Parsnip, Hariss Model
Parsnip, Harris Model
Heirloom. Organic. Harris is the parsnip that people think of when they think of parsnips. This has been the standard for years and for good reason. Harris Model has smooth skin, a sweetish-nutty flavor and fine grained flesh. You can expect 12" long roots, that are 3 1/2 " at the shoulder. Parsnips can be substituted for carrots in many recipes. You can remove the skin and mash them like potatoes with a little butter. Some folks grate them into salads fresh. Still others add them to stews and soups. There are many ways to enjoy these tasty roots. Parsnips have 36mg Calcium and 71 mg phosphorous per 100gm. The vitamin C level though is 17mg per 100gm which is almost 3 times the level of vitamin C in carrots. Did you know that Parsnips over winter with no protection in most places and are even more tasty after a freeze! Leave them right where they are until you need them. Parsnips can be stored this way as long as the soil is not water logged. You may also store them in the root cellar. Parsnips have been used form generations because they store so well and make excellent human/animal food. Parsnips make an excellent rabbit food as well as being tasty for ruminants.
Planting Harris ModelParsnip
While starting seeds of the Harris Model Parsnip is not necessarily difficult, the right conditions will make the process successful. Sow Harris Model Parsnip seeds directly in the ground in the spring when the threat of frost has passed or start in containers several weeks before transplanting into soil. Keep the ground moist but not wet for the first couple of weeks. Pick a sunny, well-drained spot for planting for the best performance. Prefers a well-drained fertile soil in a sunny position. Heirloom / Open Pollinated Harris Model Parsnip are cool weather loving plants that prefer well drained loose soil and an even amount of water. Plant heirloom Harris Model Parsnip in rows or hills but make sure the soil is well warmed. In cooler climates, you can start Harris Model Parsnip seeds indoors 2-4 wks. before last frost to extend the growing season.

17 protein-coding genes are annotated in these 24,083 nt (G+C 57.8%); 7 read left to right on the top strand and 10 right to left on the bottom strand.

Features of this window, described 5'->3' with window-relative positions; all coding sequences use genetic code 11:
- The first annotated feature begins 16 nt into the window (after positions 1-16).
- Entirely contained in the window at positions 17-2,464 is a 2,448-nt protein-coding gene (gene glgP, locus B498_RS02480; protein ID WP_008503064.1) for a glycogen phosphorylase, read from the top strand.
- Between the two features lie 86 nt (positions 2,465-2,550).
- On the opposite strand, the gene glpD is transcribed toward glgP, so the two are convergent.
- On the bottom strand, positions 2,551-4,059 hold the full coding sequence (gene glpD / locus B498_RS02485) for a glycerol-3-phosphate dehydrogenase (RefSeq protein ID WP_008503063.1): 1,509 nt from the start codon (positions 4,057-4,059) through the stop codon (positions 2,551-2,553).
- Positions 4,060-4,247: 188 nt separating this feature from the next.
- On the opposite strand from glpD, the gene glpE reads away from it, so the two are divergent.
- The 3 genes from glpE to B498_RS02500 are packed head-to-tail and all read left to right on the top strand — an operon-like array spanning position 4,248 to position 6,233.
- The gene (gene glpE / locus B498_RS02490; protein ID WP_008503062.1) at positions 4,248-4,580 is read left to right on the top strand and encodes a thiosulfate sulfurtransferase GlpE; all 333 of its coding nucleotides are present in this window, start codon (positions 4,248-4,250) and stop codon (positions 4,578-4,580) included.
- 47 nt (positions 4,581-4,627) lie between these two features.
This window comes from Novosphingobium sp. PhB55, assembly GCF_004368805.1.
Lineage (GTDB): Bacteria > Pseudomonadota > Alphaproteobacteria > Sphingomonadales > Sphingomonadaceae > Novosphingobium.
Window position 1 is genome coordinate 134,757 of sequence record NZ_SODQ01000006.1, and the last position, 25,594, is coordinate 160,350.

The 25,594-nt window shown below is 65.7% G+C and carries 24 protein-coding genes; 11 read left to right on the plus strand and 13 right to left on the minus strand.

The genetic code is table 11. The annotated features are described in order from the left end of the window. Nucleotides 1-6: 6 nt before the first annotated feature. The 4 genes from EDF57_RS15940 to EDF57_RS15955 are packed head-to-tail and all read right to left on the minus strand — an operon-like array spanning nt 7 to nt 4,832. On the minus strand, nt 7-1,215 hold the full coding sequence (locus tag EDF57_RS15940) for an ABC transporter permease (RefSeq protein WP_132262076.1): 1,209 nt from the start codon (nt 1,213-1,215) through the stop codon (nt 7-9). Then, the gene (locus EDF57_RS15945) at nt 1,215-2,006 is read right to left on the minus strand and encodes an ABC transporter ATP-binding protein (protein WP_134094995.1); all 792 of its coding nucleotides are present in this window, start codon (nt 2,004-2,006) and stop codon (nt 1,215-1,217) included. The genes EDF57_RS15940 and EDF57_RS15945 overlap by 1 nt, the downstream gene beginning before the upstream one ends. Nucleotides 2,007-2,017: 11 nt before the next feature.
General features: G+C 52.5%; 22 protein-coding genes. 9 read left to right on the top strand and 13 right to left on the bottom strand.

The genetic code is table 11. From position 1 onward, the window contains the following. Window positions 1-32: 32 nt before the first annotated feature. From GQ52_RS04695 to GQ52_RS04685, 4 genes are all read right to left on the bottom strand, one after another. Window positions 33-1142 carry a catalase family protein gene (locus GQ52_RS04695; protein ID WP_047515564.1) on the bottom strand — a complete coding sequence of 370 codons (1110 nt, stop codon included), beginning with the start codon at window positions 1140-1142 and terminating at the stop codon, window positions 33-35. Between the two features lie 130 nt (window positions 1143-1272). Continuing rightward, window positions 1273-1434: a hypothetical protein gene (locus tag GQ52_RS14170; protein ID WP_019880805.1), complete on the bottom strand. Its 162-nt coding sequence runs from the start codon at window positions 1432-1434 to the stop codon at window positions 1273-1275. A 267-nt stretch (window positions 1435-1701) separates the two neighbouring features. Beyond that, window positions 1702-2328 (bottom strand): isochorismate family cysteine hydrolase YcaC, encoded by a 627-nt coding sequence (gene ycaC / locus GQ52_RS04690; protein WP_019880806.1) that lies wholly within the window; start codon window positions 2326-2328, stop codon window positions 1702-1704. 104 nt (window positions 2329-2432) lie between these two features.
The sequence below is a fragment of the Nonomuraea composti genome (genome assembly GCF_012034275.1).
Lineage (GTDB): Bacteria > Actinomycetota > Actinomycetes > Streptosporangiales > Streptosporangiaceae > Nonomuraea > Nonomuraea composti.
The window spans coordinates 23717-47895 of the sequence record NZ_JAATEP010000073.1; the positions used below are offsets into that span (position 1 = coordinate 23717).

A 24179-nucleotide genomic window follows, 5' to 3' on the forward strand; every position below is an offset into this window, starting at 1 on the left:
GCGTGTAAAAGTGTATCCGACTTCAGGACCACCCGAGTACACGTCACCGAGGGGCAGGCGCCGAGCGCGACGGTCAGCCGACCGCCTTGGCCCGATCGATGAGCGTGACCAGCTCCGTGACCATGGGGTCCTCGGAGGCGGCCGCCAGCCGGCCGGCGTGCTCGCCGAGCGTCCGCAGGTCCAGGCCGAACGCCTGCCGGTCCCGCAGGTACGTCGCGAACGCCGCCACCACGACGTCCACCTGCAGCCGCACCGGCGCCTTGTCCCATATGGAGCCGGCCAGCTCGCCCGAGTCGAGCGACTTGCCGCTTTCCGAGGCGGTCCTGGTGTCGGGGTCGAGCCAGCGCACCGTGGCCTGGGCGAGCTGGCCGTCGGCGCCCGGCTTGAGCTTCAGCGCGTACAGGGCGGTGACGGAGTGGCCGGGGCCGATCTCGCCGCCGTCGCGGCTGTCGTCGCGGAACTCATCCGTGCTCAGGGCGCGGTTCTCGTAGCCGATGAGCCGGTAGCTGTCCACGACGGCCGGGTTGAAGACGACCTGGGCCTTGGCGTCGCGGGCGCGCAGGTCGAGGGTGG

Height: 12-24 inch Plants Spacing: 1-2" inches, thin to 3” if necessary
Spacing between rows—12-15”
Depth: 1/8 inch Germination: 10-20 days
Starting from Seed Indoors. Generally, the time to start your seeds is about 2-3 weeks before the last expected spring frost date in your area, planting the seedlings outdoors about 2 weeks after that date. Another way to figure is to plan on setting out sturdy seedlings in the garden when night temperatures stay in the mid-50 degree range both day and night. Count back and sow seeds 2 to 3 weeks before that date normally arrives. Place a few seeds (3 to 5) into each pot and push them into the soil with your finger. Cover the seeds to a depth of approximately 1/8 inches of the potting mix. Mist each pot with water until the soil appears moist. Place the pots in an area which will provide both light (which is required for germination) and heat, preferably about 65 to 70 degrees F and at least 8 hours of light each day. Check on the seeds every day and keep the seeds damp but not drenched by misting with your plant mister. You should see sprouting in about 10 to 20 days. Once your seedlings have reached about 4 to 6 inches in height, choose an area in your garden to transfer them. Water each seedling carefully so as not to soak the leaves or stem.
Direct-seeding into the Garden.Turn over the area you've selected to a depth of approximately 1/2 inches. Rake the area until it's level and smooth. Water the area until the soil is damp but not saturated. Scatter the seeds in the area. Gently rake the area to distribute the seeds further and protect them from birds. Or, press the seeds into the soil and cover with no more than 1/8 inches of soil. You can also place 1 to 2 seeds every to 2-3 inches in rows approximately 12-15 inches apart, and cover seeds with 1/8 inches of soil. Place planting stakes around the area so you will know where to water. Check on your seeds about once a day. Make sure to mist the soil whenever it appears dry. Germination for the Parsnip plants is approximately 10 to 20 days, depending on the warmth of the soil.
Growing plants from seeds successfully depends on a lot of factors and this makes it impossible to guarantee success on every batch of seeds planted. Factors include, soil composition, PH, temperature, moisture levels, seed depth, soil density, seed viability, seed storage and many others. We tested the germination of all our seeds and this seed variety is around 80%, but your results may vary based on exactly how you plant and all the environmental factors. Good luck.